Literally meaning “lift me up” in Italian, tiramisu has become one of the staple Italian desserts, along with panna cotta. Although there are several ways to make a tiramisu, the true origins of the fluffy and sumptuous coffee flavored dessert still remain somewhat debatable.Photo credit: TrustypicsHistoric reports trace tiramisu back to the 17th century, when it was first created in honor of the grand duke of Tuscany, however, it seems that its true birthplace lays in Treviso, a town located 40 minutes north of Venice.Some sources say that Carminantonio Iannaccone was the first to create tiramisu in 1969 in Treviso, others say that it was dreamt up one year later by Alba Campeol, owner of Treviso’s Bechherie, with her 27-year-old chef Roberto Linguanotto.Alba Campeol’s restaurant still exists today and is currently managed by her son, Carlo. “When Alba was breastfeeding me a few years earlier, she had turned to mascarpone mixed with sugar and biscuits soaked in coffee to keep her energy up, which is traditional in Treviso,” shared Carlo with The Guardian. “Then, with her chef, she turned those elements into a pudding.”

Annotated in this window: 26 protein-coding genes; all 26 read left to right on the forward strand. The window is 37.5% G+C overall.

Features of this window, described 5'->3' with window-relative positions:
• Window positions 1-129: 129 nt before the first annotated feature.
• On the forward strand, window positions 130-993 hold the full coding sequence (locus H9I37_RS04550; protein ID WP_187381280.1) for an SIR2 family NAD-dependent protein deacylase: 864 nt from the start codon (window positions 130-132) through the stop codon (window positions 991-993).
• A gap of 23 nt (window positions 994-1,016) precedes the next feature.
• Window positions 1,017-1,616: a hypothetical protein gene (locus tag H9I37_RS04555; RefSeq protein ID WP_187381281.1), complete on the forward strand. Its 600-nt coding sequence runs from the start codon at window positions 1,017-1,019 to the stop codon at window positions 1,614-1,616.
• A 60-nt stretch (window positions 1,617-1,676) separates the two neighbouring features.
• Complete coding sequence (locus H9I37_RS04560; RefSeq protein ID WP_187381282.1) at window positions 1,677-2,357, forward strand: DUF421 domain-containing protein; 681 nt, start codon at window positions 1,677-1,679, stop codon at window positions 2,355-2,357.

No matter who created the tiramisu first, Treviso is trying to claim ownership over the creation of the dessert. President of Veneto (the region of Treviso) Luca Zaia would like to see tiramisu become the official dessert of the area.Photo credit: Efilpera“It’s like pizza in Napoli,” Zaia told the Huffington Post, adding that he is planning to compile a dossier to qualify tiramisu as an authentic Treviso dessert, with the goal to fight against the many copies that you can taste worldwide today.So next time you’re in Venice and are in need of a boost, travel to Treviso and have a spoon of the cake right at its source. It will surely lift you up!

How to Make Your Pizza Crust Crispy